Declaring a Class

After defining a class, you can declare it as a variable using the same syntax we have used for any other variable. A class is declared using its name followed by a name for the defined variable and ending with a semi-colon. For example, our ShoeBox class can be declared as follows:

When an object has been declared, you can access any of its members using the member access operator “.”. First, type the name of the object variable, followed by a period, followed by the name of the member you want to access. For example, to access the member Length of the above class, you would write:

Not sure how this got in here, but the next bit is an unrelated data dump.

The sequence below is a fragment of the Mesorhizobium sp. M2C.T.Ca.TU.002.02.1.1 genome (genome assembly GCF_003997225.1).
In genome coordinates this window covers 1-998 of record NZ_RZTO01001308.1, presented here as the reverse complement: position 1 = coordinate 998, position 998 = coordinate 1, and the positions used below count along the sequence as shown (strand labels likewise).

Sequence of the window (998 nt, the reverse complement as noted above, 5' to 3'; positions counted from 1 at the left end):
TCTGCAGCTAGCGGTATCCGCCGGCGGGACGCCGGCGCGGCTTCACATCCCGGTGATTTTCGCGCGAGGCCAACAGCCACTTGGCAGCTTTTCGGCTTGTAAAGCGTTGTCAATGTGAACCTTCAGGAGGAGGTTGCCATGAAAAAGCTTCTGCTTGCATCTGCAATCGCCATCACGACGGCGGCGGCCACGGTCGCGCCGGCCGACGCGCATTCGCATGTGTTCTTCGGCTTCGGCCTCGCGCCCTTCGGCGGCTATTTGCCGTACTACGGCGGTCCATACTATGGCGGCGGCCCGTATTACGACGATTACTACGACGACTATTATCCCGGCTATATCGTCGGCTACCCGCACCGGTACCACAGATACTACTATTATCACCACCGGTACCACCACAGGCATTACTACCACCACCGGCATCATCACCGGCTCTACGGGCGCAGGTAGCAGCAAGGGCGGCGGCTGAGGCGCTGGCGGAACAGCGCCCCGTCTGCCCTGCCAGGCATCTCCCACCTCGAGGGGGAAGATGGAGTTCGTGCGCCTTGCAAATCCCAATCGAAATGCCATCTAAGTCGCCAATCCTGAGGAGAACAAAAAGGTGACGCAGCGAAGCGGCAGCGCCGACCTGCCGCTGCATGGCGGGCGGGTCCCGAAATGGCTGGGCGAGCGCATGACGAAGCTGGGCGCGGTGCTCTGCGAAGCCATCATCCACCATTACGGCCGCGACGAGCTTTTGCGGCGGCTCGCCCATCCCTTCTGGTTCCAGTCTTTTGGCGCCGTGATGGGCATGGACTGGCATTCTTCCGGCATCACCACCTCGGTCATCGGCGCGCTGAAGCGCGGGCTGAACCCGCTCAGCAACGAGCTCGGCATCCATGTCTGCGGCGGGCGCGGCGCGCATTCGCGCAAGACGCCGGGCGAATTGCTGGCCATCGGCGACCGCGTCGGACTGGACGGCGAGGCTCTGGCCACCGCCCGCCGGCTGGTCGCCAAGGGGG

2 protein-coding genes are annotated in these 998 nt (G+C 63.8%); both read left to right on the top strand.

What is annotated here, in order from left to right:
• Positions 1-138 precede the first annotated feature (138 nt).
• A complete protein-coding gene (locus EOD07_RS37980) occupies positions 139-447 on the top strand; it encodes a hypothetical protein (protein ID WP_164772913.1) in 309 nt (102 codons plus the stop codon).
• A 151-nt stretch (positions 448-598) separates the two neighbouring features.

Using this syntax, you can display the value of a class member:
cout << Shake.Length;
or you can request its value from the user, using the cin operator. Here is an example:
cin >> Shake.Lengh;
Using the
extractor to display the values of the object members, our program could be as follows:

At this time, because of trying to access a private member, the program would produce the following error

[C++ Error] Unit1.cpp(30): E2247 ‘ShoeBox::TShoeSize’ is not accessible

Even if you change the ShoeSize member access from private to public, the program would render unpredictable results because the members have not been given appropriate values:

Characteristics of this shoe box Length = 0 Width = 1.79571e-307 Height = 4.17266e-315 Volume = 0 Color = Size = 3.58732e-43

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